N2 - Purpose: Orbital cellulitis and subperiosteal abscess (SPA) are historically associated with poor outcomes. We seek to characterize current associations with abscess formation, surgical failure and vision loss. Methods: All cases of orbital cellulitis presenting to an affiliated hospital between April 2008 and 2013 were critically reviewed. Results: Thirty patients met inclusion criteria. Average age was 28.7±24.4. The male to female ratio was 2:1. Abscesses were identified in 56.7% of patients. Adults were less likely than children to present with abscesses (28.6% vs. 81.3%, p=0.008). Of the other factors analyzed, only antibiotic use before admission (70.5% vs. 23.1%, p=0.03) and maximum restriction (-2.5±1.2 vs. -0.9±0.7, p=0.008) were associated with SPA. Temperature at presentation (37.9±0.9 vs. 37.1±0.4, p=0.04), relative proptosis (5.8±3.3mm vs. 2.1±1.1, p=0.002) and abscess volume (4.3±1.3mm3 vs. 0.7±0.5mm3, p=0.0004) were associated with progression to surgery. Reoperation was required in 26.7% of patients. Of these, two-thirds had combined superior/medial abscesses that re-accumulated after isolated endonasal surgery. Two of the 3 patients with profound vision loss had a dental etiology. Conclusions: Only young age, prior antibiotics and degree of restriction predicted the presence of an abscess. Re-accumulation was more common than anticipated, and drainage of superior/medial abscesses by endoscopic surgery alone had the strongest association with surgical failure. Patients with odontogenic abscesses must be treated with particular caution.

AB - Purpose: Orbital cellulitis and subperiosteal abscess (SPA) are historically associated with poor outcomes. We seek to characterize current associations with abscess formation, surgical failure and vision loss. Methods: All cases of orbital cellulitis presenting to an affiliated hospital between April 2008 and 2013 were critically reviewed. Results: Thirty patients met inclusion criteria. Average age was 28.7±24.4. The male to female ratio was 2:1. Abscesses were identified in 56.7% of patients. Adults were less likely than children to present with abscesses (28.6% vs. 81.3%, p=0.008). Of the other factors analyzed, only antibiotic use before admission (70.5% vs. 23.1%, p=0.03) and maximum restriction (-2.5±1.2 vs. -0.9±0.7, p=0.008) were associated with SPA. Temperature at presentation (37.9±0.9 vs. 37.1±0.4, p=0.04), relative proptosis (5.8±3.3mm vs. 2.1±1.1, p=0.002) and abscess volume (4.3±1.3mm3 vs. 0.7±0.5mm3, p=0.0004) were associated with progression to surgery. Reoperation was required in 26.7% of patients. Of these, two-thirds had combined superior/medial abscesses that re-accumulated after isolated endonasal surgery. Two of the 3 patients with profound vision loss had a dental etiology. Conclusions: Only young age, prior antibiotics and degree of restriction predicted the presence of an abscess. Re-accumulation was more common than anticipated, and drainage of superior/medial abscesses by endoscopic surgery alone had the strongest association with surgical failure. Patients with odontogenic abscesses must be treated with particular caution.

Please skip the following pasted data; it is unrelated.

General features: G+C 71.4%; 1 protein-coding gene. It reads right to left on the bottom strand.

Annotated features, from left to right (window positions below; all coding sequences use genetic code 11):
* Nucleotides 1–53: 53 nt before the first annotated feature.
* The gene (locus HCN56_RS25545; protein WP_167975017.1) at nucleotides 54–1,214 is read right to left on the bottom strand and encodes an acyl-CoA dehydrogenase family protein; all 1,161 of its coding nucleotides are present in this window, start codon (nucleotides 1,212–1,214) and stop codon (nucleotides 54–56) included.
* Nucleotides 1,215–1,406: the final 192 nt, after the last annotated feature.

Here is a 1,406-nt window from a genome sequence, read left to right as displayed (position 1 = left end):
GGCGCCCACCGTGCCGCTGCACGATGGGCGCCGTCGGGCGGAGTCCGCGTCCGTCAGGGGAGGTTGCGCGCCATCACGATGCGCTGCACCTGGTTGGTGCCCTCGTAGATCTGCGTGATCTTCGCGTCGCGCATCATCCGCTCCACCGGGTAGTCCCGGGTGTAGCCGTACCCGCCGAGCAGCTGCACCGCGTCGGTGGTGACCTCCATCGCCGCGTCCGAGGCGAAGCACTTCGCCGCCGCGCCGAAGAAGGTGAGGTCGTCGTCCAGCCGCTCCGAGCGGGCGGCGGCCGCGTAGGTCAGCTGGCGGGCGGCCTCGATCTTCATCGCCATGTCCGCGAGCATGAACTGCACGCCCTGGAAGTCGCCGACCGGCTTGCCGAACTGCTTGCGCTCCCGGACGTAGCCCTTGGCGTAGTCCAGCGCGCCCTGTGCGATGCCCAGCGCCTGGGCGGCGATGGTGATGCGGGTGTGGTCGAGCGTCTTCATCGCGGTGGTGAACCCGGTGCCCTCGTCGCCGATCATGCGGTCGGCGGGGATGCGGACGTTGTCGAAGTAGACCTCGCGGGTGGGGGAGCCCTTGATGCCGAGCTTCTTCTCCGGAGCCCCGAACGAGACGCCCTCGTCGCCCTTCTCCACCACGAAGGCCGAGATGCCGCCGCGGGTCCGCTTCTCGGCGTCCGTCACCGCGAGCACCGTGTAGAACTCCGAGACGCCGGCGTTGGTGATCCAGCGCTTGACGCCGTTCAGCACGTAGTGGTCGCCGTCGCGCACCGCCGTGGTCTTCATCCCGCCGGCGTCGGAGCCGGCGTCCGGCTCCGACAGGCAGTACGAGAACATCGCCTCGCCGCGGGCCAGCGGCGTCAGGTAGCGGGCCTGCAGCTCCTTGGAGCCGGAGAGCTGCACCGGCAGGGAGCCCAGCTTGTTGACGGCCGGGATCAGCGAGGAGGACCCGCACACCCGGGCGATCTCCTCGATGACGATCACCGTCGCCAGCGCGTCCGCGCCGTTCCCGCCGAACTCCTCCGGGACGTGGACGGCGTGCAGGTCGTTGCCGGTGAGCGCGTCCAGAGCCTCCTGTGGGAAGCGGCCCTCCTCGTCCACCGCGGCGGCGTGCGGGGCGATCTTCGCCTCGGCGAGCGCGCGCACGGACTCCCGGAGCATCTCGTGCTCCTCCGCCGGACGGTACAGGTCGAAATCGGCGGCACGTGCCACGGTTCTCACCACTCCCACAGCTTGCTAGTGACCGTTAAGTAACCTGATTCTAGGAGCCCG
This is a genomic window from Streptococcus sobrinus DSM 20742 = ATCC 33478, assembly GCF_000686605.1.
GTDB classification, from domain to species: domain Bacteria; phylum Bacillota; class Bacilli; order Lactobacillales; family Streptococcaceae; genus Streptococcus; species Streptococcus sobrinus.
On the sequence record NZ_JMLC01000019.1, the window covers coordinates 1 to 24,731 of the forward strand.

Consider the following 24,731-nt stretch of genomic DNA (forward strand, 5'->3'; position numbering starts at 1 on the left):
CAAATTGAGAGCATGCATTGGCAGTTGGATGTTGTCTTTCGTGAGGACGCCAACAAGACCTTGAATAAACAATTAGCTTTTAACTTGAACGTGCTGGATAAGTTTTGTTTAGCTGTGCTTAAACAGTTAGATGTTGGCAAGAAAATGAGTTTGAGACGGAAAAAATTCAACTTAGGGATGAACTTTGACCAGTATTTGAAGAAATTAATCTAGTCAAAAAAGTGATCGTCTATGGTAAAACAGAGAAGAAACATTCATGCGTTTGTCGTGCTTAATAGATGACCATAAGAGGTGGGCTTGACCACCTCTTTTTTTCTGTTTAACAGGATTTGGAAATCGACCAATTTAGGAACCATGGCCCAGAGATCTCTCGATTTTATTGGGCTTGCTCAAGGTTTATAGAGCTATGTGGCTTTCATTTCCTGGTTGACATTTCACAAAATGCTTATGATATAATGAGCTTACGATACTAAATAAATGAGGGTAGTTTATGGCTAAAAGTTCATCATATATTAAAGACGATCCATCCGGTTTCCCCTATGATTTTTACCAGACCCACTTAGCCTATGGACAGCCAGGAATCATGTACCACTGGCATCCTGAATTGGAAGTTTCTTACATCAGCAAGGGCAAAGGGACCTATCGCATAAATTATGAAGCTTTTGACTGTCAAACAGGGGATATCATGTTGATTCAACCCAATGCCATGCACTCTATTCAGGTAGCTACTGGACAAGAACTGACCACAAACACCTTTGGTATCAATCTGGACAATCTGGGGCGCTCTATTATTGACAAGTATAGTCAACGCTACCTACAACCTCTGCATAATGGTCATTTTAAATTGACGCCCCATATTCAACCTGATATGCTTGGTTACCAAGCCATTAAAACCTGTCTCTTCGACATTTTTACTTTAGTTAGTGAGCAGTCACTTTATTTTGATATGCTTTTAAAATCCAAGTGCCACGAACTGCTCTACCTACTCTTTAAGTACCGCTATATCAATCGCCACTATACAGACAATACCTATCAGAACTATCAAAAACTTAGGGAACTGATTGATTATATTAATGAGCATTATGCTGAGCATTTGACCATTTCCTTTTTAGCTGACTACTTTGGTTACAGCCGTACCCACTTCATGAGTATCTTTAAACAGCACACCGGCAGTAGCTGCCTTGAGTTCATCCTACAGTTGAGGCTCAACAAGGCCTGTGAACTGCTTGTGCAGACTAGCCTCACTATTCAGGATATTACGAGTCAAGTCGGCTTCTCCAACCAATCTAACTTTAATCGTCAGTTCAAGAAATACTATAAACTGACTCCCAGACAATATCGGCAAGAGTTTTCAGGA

KW - Microbiology

KW - Orbital cellulitis

KW - Sinusitis

KW - Subperiosteal abscess

UR - http://www.scopus.com/inward/record.url?scp=84931081087&partnerID=8YFLogxK

UR - http://www.scopus.com/inward/citedby.url?scp=84931081087&partnerID=8YFLogxK

U2 - 10.3109/01676830.2014.950286

DO - 10.3109/01676830.2014.950286

M3 - Article

VL - 34

SP - 115

EP - 120

JO - Orbit

JF - Orbit

SN - 0167-6830

IS - 3

ER -